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Panasonic Releases First Smart TVs Running Firefox OS

The Firefox OS from Mozilla has been out for some time now, but today Firefox OS is landing in a new market for the first time. It's coming to Smart TVs, starting with six models in Panasonic's VIERA line.

The first of these TVs have shipped to Europe and should be available through retailers soon, but at this moment the specs and details are unknown. Though six models have been announced, the model number varies by country, and potential customers shouldn't anticipate seeing more than one or two models available in their country in the near future.

The six models available in the Panasonic 2015 smart TV line up are the CR850, CR730, CX800, CX750, CX700 and CX680.

These TVs have been in development for a long time now. Mozilla and Panasonic first started this partnership to develop Firefox OS-based smart TVs back in January 2014.

During CES this year, Panasonic was showing off prototypes of these TVs. Though some of the specs might have changed during development, it is likely these displays will be 4K units just like the prototypes.

"Through our partnership with Mozilla and the openness and flexibility of Firefox OS, we have been able to create a more user friendly and customizable TV UI. This allows us to provide a better user experience for our consumers providing a differentiator in the Smart TV market," said Masahiro Shinada, Director of the TV Business Division at Panasonic Corporation.

One of the design goals for these Firefox OS Smart TVs was to be highly optimized for HTML5 in order to achieve higher performance with web-based applications and services. In addition, Panasonic and Mozilla claim that using Firefox OS allows for a more intuitive and customized design relative to other smart TVs. In addition, most Firefox OS applications are Web-based and don't need to be stored on the device itself. This could help cut costs slightly by reducing the size of the storage device.

Panasonic hopes that this performance coupled with the more unique experience will set its smart TVs apart. Though the market for Firefox OS-based smart TVs is just now being started by Panasonic, if sales of these displays are successful, the smart TV market will enjoy a strong competitor to the likes of Samsung (Tizen OS) and LG (WebOS).

Firefox OS is an open platform, so other companies should be able to easily develop smart TV solutions with Firefox OS and enter the market, but Panasonic will have an initial advantage here. Panasonic plans to sell these TVs worldwide, but currently only the European models are being shipped.

The price of these TVs and when they will reach other parts of the world is currently unknown.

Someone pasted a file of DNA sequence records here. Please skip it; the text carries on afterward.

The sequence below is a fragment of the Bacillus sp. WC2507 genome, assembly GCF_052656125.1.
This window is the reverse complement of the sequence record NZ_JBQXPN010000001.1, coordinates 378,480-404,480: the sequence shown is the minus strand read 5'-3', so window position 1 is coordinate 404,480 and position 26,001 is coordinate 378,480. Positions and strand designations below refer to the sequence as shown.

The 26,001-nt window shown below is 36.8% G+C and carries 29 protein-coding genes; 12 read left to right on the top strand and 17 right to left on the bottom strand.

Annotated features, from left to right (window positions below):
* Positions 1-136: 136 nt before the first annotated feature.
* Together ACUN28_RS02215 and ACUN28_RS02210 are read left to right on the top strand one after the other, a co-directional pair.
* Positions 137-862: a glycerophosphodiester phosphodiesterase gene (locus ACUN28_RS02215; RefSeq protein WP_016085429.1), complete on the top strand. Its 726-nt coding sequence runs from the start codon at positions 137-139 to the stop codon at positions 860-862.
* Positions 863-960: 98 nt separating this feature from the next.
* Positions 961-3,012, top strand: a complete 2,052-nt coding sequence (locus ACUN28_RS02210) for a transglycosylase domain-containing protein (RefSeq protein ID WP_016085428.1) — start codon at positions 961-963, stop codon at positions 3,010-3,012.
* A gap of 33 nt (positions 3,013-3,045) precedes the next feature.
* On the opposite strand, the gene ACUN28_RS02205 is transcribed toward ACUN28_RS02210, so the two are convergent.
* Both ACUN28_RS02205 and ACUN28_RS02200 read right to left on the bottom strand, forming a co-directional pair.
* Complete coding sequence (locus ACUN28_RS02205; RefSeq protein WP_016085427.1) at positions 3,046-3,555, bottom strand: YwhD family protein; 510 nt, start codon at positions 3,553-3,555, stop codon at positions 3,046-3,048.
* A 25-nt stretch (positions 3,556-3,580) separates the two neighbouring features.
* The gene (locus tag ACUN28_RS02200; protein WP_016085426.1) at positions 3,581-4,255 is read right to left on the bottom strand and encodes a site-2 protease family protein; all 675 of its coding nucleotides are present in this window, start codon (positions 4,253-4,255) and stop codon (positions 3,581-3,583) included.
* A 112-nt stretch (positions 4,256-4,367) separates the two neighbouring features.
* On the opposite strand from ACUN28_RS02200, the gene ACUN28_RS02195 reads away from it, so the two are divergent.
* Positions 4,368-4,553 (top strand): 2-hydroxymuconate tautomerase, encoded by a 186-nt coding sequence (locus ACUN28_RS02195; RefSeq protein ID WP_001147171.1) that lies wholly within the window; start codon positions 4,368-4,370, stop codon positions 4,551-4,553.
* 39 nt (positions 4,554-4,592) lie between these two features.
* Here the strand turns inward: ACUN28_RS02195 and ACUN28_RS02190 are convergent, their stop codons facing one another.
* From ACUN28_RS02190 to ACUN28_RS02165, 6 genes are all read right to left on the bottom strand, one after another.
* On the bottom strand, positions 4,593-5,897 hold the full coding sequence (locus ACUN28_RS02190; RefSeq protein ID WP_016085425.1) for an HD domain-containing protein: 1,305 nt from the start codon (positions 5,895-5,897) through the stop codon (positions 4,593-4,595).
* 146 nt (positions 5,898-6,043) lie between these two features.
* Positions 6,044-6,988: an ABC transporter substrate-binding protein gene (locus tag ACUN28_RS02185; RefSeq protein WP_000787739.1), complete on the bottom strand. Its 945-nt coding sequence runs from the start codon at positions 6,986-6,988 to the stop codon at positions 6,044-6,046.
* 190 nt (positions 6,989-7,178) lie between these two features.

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  • gggplaya
    I would like a TV with windows built in where i can use HTPC applications natively and play 1080p and maybe 4k files. Intel has the computestick for $150, i'd gladly pay the added cost for this functionality.
    Reply
  • airborn824
    I am not upgrading to a new TV until my Panasonic VT25 plasma dies.. Should be a long long time. (cross fingers) Until something finally is better than Panasonic Plasma's in picture i will not be impressed by extras.
    Reply
  • JamesSneed
    @airborn824, considering the strides OLED has made that should be another year or maybe two before your VT25's PQ is surpassed. I would say this year it already has been surpassed but LG's OLED's have a few kinks still.

    The Panasonic CX800 and CX850 are FALD and HDR ready so they might not be to bad in picture quality. I'm eyeballing them for my living room since(lots of light).
    Reply
  • airborn824
    15866435 said:
    @airborn824, considering the strides OLED has made that should be another year or maybe two before your VT25's PQ is surpassed. I would say this year it already has been surpassed but LG's OLED's have a few kinks still.

    The Panasonic CX800 and CX850 are FALD and HDR ready so they might not be to bad in picture quality. I'm eyeballing them for my living room since(lots of light).

    Working around TVs for 3 years i was not and am not impressed by OLED. WHile yes they are better then LED-LCD and CCFL-LCD, that does not say much. IGZO from Sharp may be close but who is gonna pay for that? Plasma is still to this day the best TV technology yet produced, and while it is big and ugly when it is off. My tv is still better then $10k Sony X950 in motion and color. The THX cert is great.
    Reply
  • rluker5
    I would like a TV with windows built in where i can use HTPC applications natively and play 1080p and maybe 4k files. Intel has the computestick for $150, i'd gladly pay the added cost for this functionality.
    Have you thought about the Surface?
    I use a Toshiba Encore as an HTPC and it works great and doesn't have the ram bandwith halved like the computestick. Bluray will cost extra though - $80 for an external player and $40 for the software - unless W10 gives out that for free too.
    Make sure it has HDMI out - most tablets don't and over air mirroring is bad.
    Reply
  • mapesdhs
    "This could help cut costs slightly by reducing the size of the storage device."

    It might cut production costs, but it will not affect end-user pricing. As always, these TVs will be priced based on whatever the market is able to bare in each locale.

    Ian.

    Reply
  • arrianna
    Great article. For those who live outside US like me, you can access Netflix, Hulu and similar media stations on your Panasonic Smart TV by using UnoTelly or similar tools.
    Reply